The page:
To deliver boxes of food, volunteers from local churches come together on Saturday's. A couple of adults or a family with kids picks up the food boxes and household information, including maps, for each home they will visit. Recipients have pledged to remain home until the food box arrives.
Along with the box of food, volunteers offer their friendship, encouragement, and prayers. Interaction is both informal and respectful.
For more information about these and other volunteer activities, please contact us.
Comments from Volunteers:
Charis creates a direct relationship between me and the people I serve by delivering food. It is a tangible, personal, effort to serve “the least of these” as Jesus commanded. Meeting those served, shaking their hands, learning their names and stories, experiencing their daily struggle, I feel closer to God’s intent for us all. Meeting recipients forces me to relate to them, not as faceless members of society, but as people just like me. It is my hope that my modest words of prayer and encouragement serve as some small comfort to let them know they are not forgotten, that people care.
There are few human needs more basic than food and my ability to play a small role in providing is a huge reward for the amount of time I invest. The gratitude that is expressed and the hospitality I am extended, even in trying circumstances, puts my personal challenges in perspective. To see people behave with such grace gives me a sense of peace and makes me focus on blessings in my life rather than troubles of this world.
Father of student
I volunteer for Charis because I love the feeling I have after I’ve given food to the people. It’s so interesting to see how we are all the same yet so differently molded to become different.
When you participate in something like this your world shifts. I grew up with constant love and constant care and when you see that others have it so differently it just takes the words from your mouth.
The people you meet are never as they are often thought to be, they are sweet and thankful. Never have I met someone that was rude or unappreciative. I have often seen that the people with the least care the most.
High School student
Reasons why we enjoy volunteering with Charis:
-We can do it as a family. There are many good opportunities where my wife and I could serve, but not with our children. It is easy to tell our kids they need to sacrifice things in life and then we turn around and sacrifice our time with them. Charis is different. The whole family can actively take part. The kids interact and pray with recipients as well as adults.
-It is a chance to meet people in different situations in life, and a chance for our kids to see people who, though they are in need, aren't really very different than us.
-The ministry is very well run. We have been impressed with how well organized the delivery days are. Boxes are well-packed, packets include all of the pertinent information to prepare you, and maps get you right where you need to go.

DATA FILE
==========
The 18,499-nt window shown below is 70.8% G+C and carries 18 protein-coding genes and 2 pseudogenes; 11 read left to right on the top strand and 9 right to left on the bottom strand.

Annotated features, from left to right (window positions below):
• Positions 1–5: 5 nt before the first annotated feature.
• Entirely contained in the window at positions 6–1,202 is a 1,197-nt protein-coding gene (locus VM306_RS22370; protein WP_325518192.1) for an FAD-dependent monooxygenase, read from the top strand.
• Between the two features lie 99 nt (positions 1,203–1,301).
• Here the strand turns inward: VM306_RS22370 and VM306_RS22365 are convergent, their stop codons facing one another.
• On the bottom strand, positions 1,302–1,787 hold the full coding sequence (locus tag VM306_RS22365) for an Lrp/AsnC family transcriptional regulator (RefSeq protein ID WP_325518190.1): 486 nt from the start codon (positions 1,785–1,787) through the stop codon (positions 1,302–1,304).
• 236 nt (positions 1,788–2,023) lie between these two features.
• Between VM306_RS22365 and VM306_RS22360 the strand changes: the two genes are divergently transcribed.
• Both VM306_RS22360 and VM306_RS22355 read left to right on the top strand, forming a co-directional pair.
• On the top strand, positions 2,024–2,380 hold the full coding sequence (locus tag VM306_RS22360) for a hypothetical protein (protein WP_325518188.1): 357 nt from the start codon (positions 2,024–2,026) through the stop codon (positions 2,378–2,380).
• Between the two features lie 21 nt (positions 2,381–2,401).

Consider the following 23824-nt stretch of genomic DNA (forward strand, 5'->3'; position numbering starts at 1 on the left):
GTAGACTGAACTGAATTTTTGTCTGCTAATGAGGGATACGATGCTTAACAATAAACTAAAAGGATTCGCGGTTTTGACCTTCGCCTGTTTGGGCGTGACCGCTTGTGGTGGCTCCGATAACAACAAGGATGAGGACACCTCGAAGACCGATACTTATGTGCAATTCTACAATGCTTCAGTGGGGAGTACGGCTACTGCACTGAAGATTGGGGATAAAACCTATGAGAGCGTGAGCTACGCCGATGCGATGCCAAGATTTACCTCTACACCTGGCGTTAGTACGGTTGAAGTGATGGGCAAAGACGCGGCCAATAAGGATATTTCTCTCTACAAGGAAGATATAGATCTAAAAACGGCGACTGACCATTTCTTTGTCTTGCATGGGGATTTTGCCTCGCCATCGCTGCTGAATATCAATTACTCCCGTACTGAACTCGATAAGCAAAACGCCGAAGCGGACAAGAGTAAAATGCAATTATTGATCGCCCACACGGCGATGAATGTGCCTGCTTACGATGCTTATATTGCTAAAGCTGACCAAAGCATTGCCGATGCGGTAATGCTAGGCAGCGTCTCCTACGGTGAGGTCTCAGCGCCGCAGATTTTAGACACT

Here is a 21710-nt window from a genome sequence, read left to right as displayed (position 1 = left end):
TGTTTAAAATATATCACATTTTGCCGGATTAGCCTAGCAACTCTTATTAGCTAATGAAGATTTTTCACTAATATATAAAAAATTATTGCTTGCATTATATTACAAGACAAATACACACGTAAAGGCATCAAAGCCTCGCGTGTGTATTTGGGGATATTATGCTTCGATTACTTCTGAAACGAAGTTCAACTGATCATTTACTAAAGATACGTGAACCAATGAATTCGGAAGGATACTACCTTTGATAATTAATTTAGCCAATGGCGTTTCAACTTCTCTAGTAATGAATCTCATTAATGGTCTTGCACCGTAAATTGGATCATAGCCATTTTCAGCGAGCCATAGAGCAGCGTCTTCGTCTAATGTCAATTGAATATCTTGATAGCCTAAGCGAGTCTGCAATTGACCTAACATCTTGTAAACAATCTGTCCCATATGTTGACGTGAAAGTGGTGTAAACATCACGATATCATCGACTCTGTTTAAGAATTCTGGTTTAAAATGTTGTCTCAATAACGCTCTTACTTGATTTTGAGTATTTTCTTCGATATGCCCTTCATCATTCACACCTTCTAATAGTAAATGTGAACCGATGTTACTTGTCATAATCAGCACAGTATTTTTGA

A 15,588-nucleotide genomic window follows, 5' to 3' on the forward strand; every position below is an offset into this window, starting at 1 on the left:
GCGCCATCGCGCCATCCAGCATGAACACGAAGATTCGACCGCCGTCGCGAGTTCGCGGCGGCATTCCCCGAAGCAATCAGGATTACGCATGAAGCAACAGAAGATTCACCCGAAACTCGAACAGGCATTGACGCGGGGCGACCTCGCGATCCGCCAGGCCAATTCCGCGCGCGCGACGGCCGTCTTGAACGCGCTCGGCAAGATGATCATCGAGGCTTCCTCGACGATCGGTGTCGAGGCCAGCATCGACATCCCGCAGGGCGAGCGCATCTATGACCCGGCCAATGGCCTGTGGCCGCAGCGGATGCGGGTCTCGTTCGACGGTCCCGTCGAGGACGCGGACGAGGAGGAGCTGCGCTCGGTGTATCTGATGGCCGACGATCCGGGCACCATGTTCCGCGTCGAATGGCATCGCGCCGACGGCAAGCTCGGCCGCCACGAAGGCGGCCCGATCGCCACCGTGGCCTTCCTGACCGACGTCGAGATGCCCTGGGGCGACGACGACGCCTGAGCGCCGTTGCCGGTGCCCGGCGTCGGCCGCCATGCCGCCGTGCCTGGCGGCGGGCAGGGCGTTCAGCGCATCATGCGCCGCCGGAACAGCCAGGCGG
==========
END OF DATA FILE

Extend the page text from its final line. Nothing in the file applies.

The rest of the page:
We volunteer 2 or 3 times a year and wish we could do more. It combines the ability to meet an immediate physical need with a box of food and the chance to plant eternal seed with a simple prayer.
Family of six
1 Peter 4:10 says that we are to use the gifts we have been given, through God's grace, to serve one another. The older I get, the more I realize how much grace I have been given and the more I realize that I am to share what I have been given. Delivering food, a Bible and a personal presence, if only for the recipient to know that someone acknowledged his or her situation, is a way I can obey Peter's direction from the Lord.
Charis is just a wonderful experience without qualification. For way too long, I told myself I couldn't do mission work because it was too far, too expensive, too hard, and I didn't have the time. I always had some vague notion of doing it when I got older. Charis has given me the chance to fulfill my obligations to love my neighbor just about any weekend. I would have never dreamed that there was so much need so close to home. It is far more than charity for me and my family. It has had a deep influence on my world view, complicating my notions of poverty and the poor. I just have seen so few people in need who fit the stereotype of ungrateful deadbeats. Overwhelmingly, they are people with illness (physical or mental), terrible misfortune, or who have recently suffered abuse. Overwhelmingly, they are deeply grateful. I am terribly touched and honored to walk in these people's lives. At this stage of life, I am not easily moved but I am always moved. This has become a service for us as much as it is from us.
The other aspect is the ability to do this with my family. That just would not be in the cards any time soon otherwise. One thing that we really struggle with as a family is the problem of how to generate gratitude in the hearts of our young children, growing up with all of their needs met. Sunday school simply does not do it. It is too abstract. Seeing my kids see other people, kids especially, in poverty teaches them Christian lessons that I could otherwise never provide. Nothing makes me more proud than seeing them pray with others, and how proud they are of having helped. The conversations we have afterwards provide some of the best parenting lessons a Christian couple could ever stumble across.
We remain great champions of Charis.
Family of four